We're supposed to be like the good thief. Ask to be remembered. Know that we will be with Jesus in his kingdom when the time comes, when God's time comes. We sing that prayer here at St. Andrew's as a Taize during Lent. The repetition of that simple prayer calms me, centers me, reminds me that I am not in charge and that's okay.

But more often than I care to think about, I pray the prayer of the bad thief. I look at the world, full of environmental and political destruction, full of people who are either bleeding to death or starving to death and I cry out “If you are God, save us.” That prayer is not calming or centering, but I believe that prayer is not a failure of faith, but a cry of sacred frustration caused by the separation we feel between the broken, bleeding starving world, and the Kingdom of God.

We don't live only in this human world. The life, death and resurrection of Jesus Christ mean that the separation between this world and God's kingdom has been torn and we have been given full membership in God's Kingdom. The Kingdom of God is here, woven around and through this broken human world and we stand with one foot in each place.

We see a broken world with our eyes, but with our hearts we feel what the Kingdom of God is like. Through the parables we can put the Kingdom of God into words. We know that the Kingdom of God is like a job where you are amply rewarded for your good work, even if you were late that day. We know that the Kingdom of God is like a huge tree grown from a tiny seed. We know that the Kingdom of God is a world without strangers. We know that the Kingdom of God is like being welcomed home with a hot bath, clean clothes, a good meal and the warm embrace of a parent who loves us no matter what.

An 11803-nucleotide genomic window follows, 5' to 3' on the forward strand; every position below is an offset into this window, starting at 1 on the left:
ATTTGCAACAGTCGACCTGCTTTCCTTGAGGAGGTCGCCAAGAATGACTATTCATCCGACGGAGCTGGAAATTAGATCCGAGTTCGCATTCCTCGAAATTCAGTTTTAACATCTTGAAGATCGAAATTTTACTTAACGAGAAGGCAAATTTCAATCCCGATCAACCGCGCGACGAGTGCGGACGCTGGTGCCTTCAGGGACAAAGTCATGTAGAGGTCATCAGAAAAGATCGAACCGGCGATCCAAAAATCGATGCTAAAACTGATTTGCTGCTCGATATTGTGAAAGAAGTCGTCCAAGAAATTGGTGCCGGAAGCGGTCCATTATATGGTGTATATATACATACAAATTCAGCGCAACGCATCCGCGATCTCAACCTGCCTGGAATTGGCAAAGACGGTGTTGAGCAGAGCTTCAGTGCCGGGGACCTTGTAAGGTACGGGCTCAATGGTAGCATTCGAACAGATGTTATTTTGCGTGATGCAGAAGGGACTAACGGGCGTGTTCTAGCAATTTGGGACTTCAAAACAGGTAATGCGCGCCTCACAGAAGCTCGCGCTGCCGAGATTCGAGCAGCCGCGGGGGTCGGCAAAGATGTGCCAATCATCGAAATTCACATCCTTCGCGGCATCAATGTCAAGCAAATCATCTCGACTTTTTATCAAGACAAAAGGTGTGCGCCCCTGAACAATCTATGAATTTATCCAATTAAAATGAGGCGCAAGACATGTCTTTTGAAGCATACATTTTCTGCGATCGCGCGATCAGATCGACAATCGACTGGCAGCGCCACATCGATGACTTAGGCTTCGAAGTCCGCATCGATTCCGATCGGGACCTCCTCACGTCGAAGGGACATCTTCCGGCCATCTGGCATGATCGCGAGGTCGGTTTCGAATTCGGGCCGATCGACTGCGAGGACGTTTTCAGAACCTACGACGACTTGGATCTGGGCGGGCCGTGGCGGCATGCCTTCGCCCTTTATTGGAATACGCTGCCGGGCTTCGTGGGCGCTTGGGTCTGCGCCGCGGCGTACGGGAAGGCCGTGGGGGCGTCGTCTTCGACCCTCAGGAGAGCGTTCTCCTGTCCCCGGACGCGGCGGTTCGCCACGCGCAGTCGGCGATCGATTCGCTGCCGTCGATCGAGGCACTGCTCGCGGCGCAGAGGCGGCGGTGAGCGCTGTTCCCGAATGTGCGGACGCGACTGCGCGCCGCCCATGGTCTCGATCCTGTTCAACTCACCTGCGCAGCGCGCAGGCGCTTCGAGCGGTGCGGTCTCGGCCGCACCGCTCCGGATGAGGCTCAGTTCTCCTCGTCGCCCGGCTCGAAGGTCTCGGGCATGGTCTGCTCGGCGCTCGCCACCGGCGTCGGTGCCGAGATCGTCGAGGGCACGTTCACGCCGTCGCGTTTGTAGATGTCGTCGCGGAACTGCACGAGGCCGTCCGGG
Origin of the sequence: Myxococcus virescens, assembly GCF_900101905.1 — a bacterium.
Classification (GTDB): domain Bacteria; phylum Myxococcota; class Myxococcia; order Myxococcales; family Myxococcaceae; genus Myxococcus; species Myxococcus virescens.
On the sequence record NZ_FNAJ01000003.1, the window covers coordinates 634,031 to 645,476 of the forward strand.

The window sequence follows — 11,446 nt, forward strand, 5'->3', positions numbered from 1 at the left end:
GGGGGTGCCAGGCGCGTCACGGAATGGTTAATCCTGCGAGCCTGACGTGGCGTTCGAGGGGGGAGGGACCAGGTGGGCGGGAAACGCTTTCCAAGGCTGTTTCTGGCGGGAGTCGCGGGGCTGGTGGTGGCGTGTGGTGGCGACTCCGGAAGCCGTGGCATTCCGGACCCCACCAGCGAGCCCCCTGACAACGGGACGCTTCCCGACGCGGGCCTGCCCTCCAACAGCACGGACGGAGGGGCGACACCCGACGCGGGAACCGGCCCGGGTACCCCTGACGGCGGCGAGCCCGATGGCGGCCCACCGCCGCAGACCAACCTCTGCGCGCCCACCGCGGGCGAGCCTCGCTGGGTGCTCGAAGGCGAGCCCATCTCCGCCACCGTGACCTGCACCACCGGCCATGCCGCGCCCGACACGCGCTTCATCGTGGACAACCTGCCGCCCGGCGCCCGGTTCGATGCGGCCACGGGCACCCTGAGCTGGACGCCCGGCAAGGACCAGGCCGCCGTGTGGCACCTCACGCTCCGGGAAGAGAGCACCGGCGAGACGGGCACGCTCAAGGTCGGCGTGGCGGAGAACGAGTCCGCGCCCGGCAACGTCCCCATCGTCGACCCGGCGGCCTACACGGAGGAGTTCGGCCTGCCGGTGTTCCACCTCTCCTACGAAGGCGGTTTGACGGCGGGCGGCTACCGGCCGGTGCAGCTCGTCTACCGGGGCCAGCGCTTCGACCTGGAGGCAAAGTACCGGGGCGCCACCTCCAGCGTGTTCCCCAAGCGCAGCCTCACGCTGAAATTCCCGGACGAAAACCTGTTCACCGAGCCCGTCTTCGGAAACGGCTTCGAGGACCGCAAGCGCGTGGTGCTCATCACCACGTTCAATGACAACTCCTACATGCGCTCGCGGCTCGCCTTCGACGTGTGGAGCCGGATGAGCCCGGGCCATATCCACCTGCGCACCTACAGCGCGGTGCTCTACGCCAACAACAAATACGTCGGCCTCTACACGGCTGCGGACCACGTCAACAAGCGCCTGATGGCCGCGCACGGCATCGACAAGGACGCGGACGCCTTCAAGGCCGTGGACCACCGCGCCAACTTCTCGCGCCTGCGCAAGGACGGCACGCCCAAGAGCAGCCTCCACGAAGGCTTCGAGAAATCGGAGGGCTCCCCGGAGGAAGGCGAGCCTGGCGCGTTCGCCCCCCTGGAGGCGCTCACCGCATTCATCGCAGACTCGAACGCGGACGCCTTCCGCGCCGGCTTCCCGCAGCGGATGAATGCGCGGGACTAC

So when we look with our eyes and see this broken, bleeding, starving world, our hearts cry out with sacred frustration, “Come down and save us, all of us.” We want this world to be a good as the other one. We cry out because we know how much better it can be.

That frustration is sacred because it is a call. If you see how things are broken, and you know they should be better then you are called to be like those better shepherds in Jeremiah. To see the world both as it is and as it should be is to see the scattered sheep, and to know that we are called to gather them together again.

To feel that frustration is to feel the pull that God puts on our hearts, a pull that cannot be satisfied unless we follow where it leads. We are not all called to the same place. God's lost sheep are on the plains in Africa, and the streets of College Park. They must be gathered back into the fold with food and water, but also with medicine, letters, rallies, money, and ceaseless prayers.

The damage that has been done to this fragile earth must also be repaired. There have been many bad shepherds, and so there is much to do.

It will not be fast, and it will not be easy. but just as Jesus was called to the cross and there gathered in a lost sheep, so we must go to the hard places, to the places full of fear and doubt and pain and sorrow to do the work that pulls at our hearts.

As Paul prayed for the Colossians, I pray for all of us. May we be made strong with all the strength that comes from God's glorious power, and may we be prepared to endure everything with patience.